We repeatedly begin projects, large or small, start working on goals, long- or short-term, say yes or no when asked to do something or to participate with others, and make choices about how to spend our time. And far too often, we don’t stop to consider what we hope will happen as a result of the actions we’re about to take.
This isn’t to say we can’t come up with an explanation as to why we’re doing something—or at least why we think we’re doing it. Explaining ourselves to ourselves comes naturally to us. But having a reason for doing something isn’t the same thing as identifying the desired outcome.
You could be going on a job interview because you hope to get hired or because you’re thinking about quitting your current job and are testing the waters or because a relative hooked you up and you feel obligated…or…or…or. Those are some reasons you might have for keeping the appointment for that interview.
Let’s say you’re hoping to get hired. What’s your desired outcome? Maybe it’s simply to have a job so you can pay your bills. Or maybe you want to move up into a more challenging or more prestigious position. Maybe you’re looking for a congenial group of co-workers so you can expand your circle of friends. Or you might want a calmer work environment with less stress than you have now—or a more stimulating environment. It could even be a combination of factors.
If you’re clear about what you hope will happen as a result of getting the job, you’ll be better able to evaluate whether or not to take it if it’s offered to you. At the interview itself, you’ll be able to ask more informed questions and pay attention to things that are relevant to your concerns. Knowing the desired outcome you’re looking for is pretty important since it increases your chances of getting it. But if you accept the job offer without having identified your desired outcome, you set yourself up for being disappointed. Sure the money’s extremely good and the work is interesting enough but you don’t get to interact with very many other people and, as it turns out, the social aspect is really important to you. In fact, you realize you’d be willing to earn less in exchange for having more interpersonal interaction.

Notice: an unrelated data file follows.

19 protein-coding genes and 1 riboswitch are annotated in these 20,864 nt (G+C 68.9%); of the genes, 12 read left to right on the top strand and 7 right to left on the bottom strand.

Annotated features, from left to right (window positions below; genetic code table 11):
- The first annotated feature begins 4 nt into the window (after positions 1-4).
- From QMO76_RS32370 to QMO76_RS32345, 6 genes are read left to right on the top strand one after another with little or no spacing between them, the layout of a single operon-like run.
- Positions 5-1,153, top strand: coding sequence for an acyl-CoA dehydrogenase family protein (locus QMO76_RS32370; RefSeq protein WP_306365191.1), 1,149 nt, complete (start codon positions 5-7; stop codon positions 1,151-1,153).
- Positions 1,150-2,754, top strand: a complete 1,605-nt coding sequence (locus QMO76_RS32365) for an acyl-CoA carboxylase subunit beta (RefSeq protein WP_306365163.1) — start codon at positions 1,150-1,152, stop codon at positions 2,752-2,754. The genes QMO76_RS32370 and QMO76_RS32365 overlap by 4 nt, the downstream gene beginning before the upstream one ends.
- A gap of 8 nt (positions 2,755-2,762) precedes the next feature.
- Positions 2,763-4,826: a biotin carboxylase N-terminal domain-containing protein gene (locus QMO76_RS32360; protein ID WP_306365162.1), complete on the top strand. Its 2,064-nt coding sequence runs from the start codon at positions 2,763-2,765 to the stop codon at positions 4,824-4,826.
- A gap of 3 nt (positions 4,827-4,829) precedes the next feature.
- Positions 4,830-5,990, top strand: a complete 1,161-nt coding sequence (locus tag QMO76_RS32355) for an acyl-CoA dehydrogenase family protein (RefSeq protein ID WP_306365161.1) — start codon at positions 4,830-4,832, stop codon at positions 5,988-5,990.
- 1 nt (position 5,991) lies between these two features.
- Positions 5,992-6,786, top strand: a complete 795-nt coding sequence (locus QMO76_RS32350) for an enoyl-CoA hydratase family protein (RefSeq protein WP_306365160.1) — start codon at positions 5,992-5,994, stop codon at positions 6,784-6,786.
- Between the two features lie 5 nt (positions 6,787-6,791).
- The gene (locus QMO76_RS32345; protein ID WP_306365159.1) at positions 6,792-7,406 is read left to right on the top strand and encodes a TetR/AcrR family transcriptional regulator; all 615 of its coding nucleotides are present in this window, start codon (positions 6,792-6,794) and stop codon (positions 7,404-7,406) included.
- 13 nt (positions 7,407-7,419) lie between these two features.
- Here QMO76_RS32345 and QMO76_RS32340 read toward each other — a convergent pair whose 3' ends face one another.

So you have the new job, which looks good on paper, but it isn’t as satisfying as you thought it would be.
In addition to changing jobs, we get into or out of relationships, take up hobbies, move from one part of the country to another, decide to go back to school (or drop out), sign up for a gym membership, start a diet, buy a complete new wardrobe—or a set of patio furniture or an expensive camera or a car. We not only fail to identify our desired outcome, we also fail to identify potential obstacles we’re likely to face along the path to getting it.
Included in the “Reality Check” exercise my clients complete when filling out a Goal Action Plan are these three questions.
- Imagine a positive vision (fantasy) of achieving your desired outcome and describe it. How will your status quo be changed?*
- Describe your current reality in regard to your desired outcome.
- Compare your positive vision of success with your current reality.
*Please note, though, that if all you do is generate a positive vision of your desired outcome and focus on that without doing anything else, you are less likely to be successful in achieving it because you’ve actually tricked your brain into thinking you’ve already got it.
Answering all three questions is a form of mental contrasting that can help you see your situation more realistically and identify the obstacles to achieving your desired outcome. If you know the obstacles you’re likely to face, you can figure out how to deal with them ahead of time instead of being blind-sided by them. Or you may realize there’s an obstacle big enough to be a deal-breaker, at least for now.
When we perform mental contrasting, we gain energy to take action. And when we go on to specify the actions we intend to take as obstacles arise, we energize ourselves even further. —Gabriele Oettingen, Rethinking Positive Thinking
Evaluate and Motivate
The more clearly you can visualize your desired outcome the better you’ll be able to evaluate how likely it is that the action you’re contemplating is the best path to getting there. If it is, great! That clarity can be highly motivating. If it isn’t, that’s great, too, because you can change or revise your plan and save yourself the time, energy, and effort of going off on a wild goose chase.
The longer-term your goal is or the more entrenched the habit you want to change or the more difficult or complicated the course of action you’re contemplating, the more imperative it is to identify your desired outcome. The unconscious part of your brain is hooked on instant gratification. Changing the status quo tends to be gradual, mundane, repetitious, and tedious. Being able to remind yourself not only what you’re aiming for but also why it’s important to you can get you through the slog.
But developing the habit of identifying your desired outcome is useful in all kinds of situations, such as responding to a social media post, attending a staff meeting at work, choosing a book to read, or planning a vacation. I recently got together with a friend to work out details of an upcoming trip (the reason for our meeting). But a big part of my desired outcome—and hers, too—was the opportunity to spend time discussing subjects of mutual interest, including current events. Identifying my desired outcome affected both my frame of mind and the amount of time I reserved for the meeting.
It’s a truism because it’s true: it’s considerably easier to get what you want if you know what that is.
Part of the series A-Z: An Alphabet of Change.